And it was a brand new world. For the first three or four months, they thought I had a hearing problem, because I constantly asked “What did you say?” Truth is, I couldn’t understand them. They, in turn, had never met a white person, and asked me, in all seriousness, if I were a member of the KKK, because that’s all they knew about white people. They often joked on each other using what appeared to be a secret code at first, usually about someone’s “momma,” and classes were often unruly. In fact, we had 7 different teachers in my seventh grade. New teachers would last about two weeks before they’d quit, unable to control the class.
I adapted, over time. On the football field, I had gone from the fastest kid in my school, the kid who always ran the ball, to being the blocking fullback who got to run the ball about 4 times a season. I remember one time at practice, Coach called my number, I broke past the line of scrimmage into the open, but was instantly run down. Coach yelled out in amusement “Weber, you’re too slow to catch a cold, ” and all my teammates laughed. I laughed with them--it seemed to be true.
A strange thing began to happen over the course of that fall, something I didn’t expect. Despite the cultural differences, these guys became my friends. They respected the fact I gutted out football, and the truth is, they were just as terrified of the coach as I was. I learned about all their mommas just like they learned about mine and joined in on the teasing back and forth. The fact that I was white and they were black seemed to matter less and less to them and to me.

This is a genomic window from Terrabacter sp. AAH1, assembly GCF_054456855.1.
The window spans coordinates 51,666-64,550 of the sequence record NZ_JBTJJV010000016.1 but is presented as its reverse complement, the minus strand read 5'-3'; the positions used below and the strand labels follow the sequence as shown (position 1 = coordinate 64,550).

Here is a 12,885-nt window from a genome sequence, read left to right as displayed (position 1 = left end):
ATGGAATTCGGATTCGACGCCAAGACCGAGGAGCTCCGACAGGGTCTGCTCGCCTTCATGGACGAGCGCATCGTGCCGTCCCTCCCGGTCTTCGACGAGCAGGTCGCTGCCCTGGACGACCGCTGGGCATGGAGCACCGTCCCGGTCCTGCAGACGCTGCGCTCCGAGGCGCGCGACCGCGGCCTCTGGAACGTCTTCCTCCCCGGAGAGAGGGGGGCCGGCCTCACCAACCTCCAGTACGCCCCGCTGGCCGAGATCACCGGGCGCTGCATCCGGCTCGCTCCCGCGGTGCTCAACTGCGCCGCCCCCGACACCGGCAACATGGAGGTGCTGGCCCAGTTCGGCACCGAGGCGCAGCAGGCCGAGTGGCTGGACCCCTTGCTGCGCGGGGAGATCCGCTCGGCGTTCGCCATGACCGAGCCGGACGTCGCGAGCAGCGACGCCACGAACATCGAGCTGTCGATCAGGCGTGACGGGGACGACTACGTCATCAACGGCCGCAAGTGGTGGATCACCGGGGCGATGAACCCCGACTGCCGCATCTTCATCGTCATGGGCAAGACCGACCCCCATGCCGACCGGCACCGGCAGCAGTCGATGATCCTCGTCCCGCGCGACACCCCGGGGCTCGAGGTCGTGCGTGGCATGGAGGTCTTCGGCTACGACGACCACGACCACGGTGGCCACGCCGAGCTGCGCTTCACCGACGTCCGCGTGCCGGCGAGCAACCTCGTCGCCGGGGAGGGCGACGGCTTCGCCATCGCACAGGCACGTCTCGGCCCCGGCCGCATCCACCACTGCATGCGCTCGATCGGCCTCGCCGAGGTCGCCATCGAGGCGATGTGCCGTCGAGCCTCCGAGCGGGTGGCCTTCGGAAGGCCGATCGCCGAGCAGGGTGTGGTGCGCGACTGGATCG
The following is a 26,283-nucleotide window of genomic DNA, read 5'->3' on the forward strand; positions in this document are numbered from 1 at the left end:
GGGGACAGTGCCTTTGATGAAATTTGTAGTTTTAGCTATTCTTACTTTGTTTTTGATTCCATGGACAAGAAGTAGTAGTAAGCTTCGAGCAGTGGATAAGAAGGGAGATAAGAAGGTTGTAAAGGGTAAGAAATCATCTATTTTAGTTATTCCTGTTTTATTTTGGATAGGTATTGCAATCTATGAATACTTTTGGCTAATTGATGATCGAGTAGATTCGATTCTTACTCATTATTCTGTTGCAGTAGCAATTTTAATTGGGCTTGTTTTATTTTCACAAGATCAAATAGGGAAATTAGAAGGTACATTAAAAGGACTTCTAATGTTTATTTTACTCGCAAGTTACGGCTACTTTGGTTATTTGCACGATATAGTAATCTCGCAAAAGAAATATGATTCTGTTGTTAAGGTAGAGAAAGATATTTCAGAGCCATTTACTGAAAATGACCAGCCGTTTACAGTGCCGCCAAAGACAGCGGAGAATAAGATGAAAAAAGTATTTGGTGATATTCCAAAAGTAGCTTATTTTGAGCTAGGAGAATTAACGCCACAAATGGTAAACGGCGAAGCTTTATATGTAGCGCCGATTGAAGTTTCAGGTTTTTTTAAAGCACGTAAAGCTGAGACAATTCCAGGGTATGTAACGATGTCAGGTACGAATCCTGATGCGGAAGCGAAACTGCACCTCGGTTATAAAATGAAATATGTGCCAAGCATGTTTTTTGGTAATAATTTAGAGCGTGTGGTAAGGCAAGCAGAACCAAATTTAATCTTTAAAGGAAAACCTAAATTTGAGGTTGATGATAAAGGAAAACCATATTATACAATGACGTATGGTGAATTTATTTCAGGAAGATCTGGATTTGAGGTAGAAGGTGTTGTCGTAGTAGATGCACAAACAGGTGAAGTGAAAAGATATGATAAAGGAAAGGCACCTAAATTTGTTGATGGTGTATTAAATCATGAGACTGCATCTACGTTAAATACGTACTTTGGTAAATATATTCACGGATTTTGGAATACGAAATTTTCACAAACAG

The root of all prejudice, when you strip it down, is ignorance. When people don’t know each other, when they don’t have the opportunity to build relationships with actual people, they find it easy to generalize about a group, as if any group of humans can be accurately characterized by one trait, one skin color, one religion, one nationality. But when we get to know people personally, when we come to understand their unique personalities, their sense of humor, their strengths and weaknesses, prejudice evaporates. It just seems silly.
I am proud of JPII for many reasons. But one of the things I think is great about our school is our diversity. Yes, partly our ethnic diversity: 20% of you are students of color, a number that has held steady the last 3-4 years. But it’s more than ethnicity. 45% of you are not Catholic, but contribute greatly to our spiritual life here. Some of you come from wealthy families. Others of you do not. You live in 33 different towns and two different states, and before you went to JPII, you came to us from one of 98 different schools, an amazingly high number. Because we aspire to be more than a little school from Hendersonville, we send buses to pick up students across the middle Tennessee region, including Lebanon, Gallatin, Clarksville, Nashville, Mount Juliet and Bowling Green.
Our tagline is “Faith Leads Us Beyond Ourselves.” The beautiful thing is when we reach beyond neighborhoods, beyond our ethnic group, beyond our religious affiliations, we discover some pretty interesting people. We’re not clones of each other, and that’s a good thing! Over the course of this year, I encourage you to reach beyond your circle of friends and get to make new ones. Stretch yourself, join new clubs, move outside your comfort zone, and learn from each other. The education you receive at JPII is not just what you learn in the classrooms.